Susan Williams – 2020 Statement on the Windrush Compensation Scheme

Below is the text of the statement made by Baroness Williams, the Minister of State at the Home Office, in the House of Lords on 6 May 2020.

My Lords, I am grateful to be able to return and have a full debate on the Windrush compensation scheme. I know that many noble Lords, including the noble Baronesses, Lady Benjamin and Lady Hamwee, were unable to participate at Second Reading of the Windrush Compensation Scheme (Expenditure) Bill on 21 April. I hope that today’s virtual debate gives them, and other noble Lords who wish to speak on this matter, the occasion to do so.​
I hope that noble Lords will have received my letter of 30 April providing an update on the Windrush compensation scheme. As we discussed this matter two weeks ago, I will keep my opening remarks to a few important points to give noble Lords a chance to participate in this time-limited debate.

I place on record again the Government’s commitment to ensuring that members of the Windrush generation are properly compensated for the losses and impacts they suffered as a result of being unable to demonstrate their lawful status. That is why, in April 2019, we launched the Windrush compensation scheme, with the first payment made within four months of its operation. I take this opportunity to remind noble Lords that there is no cap on the amount of compensation an individual can receive, nor a cap on the total amount of compensation that we will pay out.

We are doing all we can to make payments to individuals as quickly as possible, and to raise awareness of the scheme. To date, the Home Office has attended or hosted over 100 engagement and outreach events and task force surgeries throughout the UK. The Home Office is working with community leaders on a digital engagement programme, to ensure that outreach can continue despite the current lockdown. The number of claims submitted to the scheme so far is, however, much lower than expected and we recognise that there is more to do.

In March, my right honourable friend the Home Secretary announced a £500,000 community fund to enable grass-roots organisations to promote the Windrush compensation scheme and the Windrush scheme. We are committed to working with members of the community to shape the principles of the fund and intend to work with stakeholders to co-design it. The Home Secretary also announced that we will launch a national communications campaign, which will build on existing communications activities to raise awareness of the schemes and ensure that people know how to apply. We recognise that no amount of money can undo the injustice that some members of the Windrush generation have faced. We are committed to tackling those wider injustices as well.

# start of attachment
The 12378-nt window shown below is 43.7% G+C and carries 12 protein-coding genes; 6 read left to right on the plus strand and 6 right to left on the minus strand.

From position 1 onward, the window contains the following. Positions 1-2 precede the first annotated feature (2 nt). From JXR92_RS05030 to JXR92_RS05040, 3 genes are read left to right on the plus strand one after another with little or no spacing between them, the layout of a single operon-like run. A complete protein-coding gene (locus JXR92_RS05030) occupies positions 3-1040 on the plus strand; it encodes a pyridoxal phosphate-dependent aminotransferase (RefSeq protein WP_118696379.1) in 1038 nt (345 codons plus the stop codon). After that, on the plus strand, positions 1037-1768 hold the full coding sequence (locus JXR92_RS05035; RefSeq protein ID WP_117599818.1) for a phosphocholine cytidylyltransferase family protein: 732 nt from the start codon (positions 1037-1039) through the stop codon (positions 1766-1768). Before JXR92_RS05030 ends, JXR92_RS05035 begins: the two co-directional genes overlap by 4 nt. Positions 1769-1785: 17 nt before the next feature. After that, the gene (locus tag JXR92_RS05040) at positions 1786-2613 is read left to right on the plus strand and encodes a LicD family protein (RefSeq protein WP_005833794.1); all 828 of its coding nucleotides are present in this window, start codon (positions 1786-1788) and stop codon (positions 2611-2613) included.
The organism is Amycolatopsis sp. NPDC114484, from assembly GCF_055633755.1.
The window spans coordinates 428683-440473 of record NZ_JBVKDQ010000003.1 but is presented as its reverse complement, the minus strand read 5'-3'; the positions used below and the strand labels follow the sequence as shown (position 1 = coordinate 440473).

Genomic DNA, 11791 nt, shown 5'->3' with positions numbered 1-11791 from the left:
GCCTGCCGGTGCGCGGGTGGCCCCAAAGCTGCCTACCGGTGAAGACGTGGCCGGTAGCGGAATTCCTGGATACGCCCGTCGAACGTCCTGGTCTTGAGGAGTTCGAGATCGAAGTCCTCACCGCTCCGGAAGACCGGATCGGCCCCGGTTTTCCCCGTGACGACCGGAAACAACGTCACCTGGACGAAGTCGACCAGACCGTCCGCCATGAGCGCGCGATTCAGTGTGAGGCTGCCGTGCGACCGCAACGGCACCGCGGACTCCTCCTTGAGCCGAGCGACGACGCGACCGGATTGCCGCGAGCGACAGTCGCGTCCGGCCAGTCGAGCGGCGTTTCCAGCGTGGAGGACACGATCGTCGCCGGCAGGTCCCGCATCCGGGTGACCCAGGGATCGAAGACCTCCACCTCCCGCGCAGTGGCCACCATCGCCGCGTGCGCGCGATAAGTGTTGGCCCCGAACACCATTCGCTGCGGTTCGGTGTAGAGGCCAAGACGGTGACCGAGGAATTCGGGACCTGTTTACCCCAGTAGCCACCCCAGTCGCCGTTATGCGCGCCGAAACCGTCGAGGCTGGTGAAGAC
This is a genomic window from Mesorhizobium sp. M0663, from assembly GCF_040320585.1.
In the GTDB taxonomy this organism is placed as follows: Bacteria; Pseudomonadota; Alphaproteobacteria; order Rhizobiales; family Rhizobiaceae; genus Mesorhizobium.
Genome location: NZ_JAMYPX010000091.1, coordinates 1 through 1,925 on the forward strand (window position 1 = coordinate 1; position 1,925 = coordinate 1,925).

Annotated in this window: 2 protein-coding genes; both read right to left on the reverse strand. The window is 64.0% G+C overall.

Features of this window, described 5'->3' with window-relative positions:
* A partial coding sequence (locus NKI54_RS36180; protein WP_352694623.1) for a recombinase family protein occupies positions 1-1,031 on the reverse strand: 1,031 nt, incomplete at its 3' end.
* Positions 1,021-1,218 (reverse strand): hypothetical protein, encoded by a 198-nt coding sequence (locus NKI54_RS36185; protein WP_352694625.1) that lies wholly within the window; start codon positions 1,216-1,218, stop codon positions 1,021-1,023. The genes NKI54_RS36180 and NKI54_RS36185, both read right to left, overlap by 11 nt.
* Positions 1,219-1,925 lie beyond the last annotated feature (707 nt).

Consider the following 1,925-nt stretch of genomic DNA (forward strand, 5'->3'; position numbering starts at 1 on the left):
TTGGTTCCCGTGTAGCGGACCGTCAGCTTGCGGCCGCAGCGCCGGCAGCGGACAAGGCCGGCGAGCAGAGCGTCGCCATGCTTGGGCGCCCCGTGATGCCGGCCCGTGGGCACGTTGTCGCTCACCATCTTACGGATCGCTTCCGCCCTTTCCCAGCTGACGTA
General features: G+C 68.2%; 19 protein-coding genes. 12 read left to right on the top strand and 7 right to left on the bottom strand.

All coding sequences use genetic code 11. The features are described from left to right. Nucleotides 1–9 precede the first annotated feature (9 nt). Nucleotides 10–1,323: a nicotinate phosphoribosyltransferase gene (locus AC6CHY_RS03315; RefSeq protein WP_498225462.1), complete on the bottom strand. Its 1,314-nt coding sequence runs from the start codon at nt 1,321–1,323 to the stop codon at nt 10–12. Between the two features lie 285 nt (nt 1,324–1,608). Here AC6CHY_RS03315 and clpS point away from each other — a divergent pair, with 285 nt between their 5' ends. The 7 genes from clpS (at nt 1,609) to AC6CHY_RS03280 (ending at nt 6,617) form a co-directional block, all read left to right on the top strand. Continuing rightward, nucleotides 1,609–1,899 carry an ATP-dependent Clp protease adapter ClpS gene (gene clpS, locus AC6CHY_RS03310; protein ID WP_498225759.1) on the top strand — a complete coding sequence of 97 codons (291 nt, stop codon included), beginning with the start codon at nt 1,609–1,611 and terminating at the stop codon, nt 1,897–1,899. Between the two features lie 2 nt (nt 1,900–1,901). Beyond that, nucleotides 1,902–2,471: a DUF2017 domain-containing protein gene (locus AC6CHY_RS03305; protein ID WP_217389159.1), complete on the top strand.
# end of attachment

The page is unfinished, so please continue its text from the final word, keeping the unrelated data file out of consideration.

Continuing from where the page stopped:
As the Home Secretary said on publication of the Windrush Lessons Learned Review, despite the diverse and open nature of this country, too many people still feel that they may be treated differently because of who they are or where their parents came from. That is why we are launching an expanded cross-government Windrush working group, to develop programmes to improve the lives of those affected. That may be through employment support programmes, dedicated mental health support, and specialist education and training schemes. We will continue to listen to stakeholders as we take forward establishing this group, and we are committed to ensuring that the Home Office, and wider government, protects, supports and listens to every single part of the community it serves.

Members of the Windrush generation have given so much to this country, often working in the sectors at the forefront in the fight against Covid-19. I put on record again my gratitude to all those members of the Windrush generation, and their descendants, who are working tirelessly to tackle this dreadful virus. Many people in this country owe them their lives. As the ​noble Baroness, Lady Bull, noted at Second Reading of the Bill, it is extremely worrying that BAME individuals appear to account for a disproportionate percentage of those affected and who have sadly died during this pandemic.

On 22 April, the National Institute for Health Research and UK Research and Innovation published a highlight notice requesting research to understand emerging evidence of an association between ethnicity and Covid-19 incidence and adverse health outcomes, and to respond to concerns that health, care and other key workers who belong to BAME groups may be particularly at risk. This call is designed to complement and add to existing work already being done by academic groups and Public Health England, which is also looking at wider inequalities.

The Windrush compensation scheme is only one aspect of a broad range of matters to be discussed in relation to the Windrush generation and the challenges that they have faced. We know that there is more still to do, and we will work with every part of government to tackle inequality and ensure justice for the Windrush generation. I beg to move.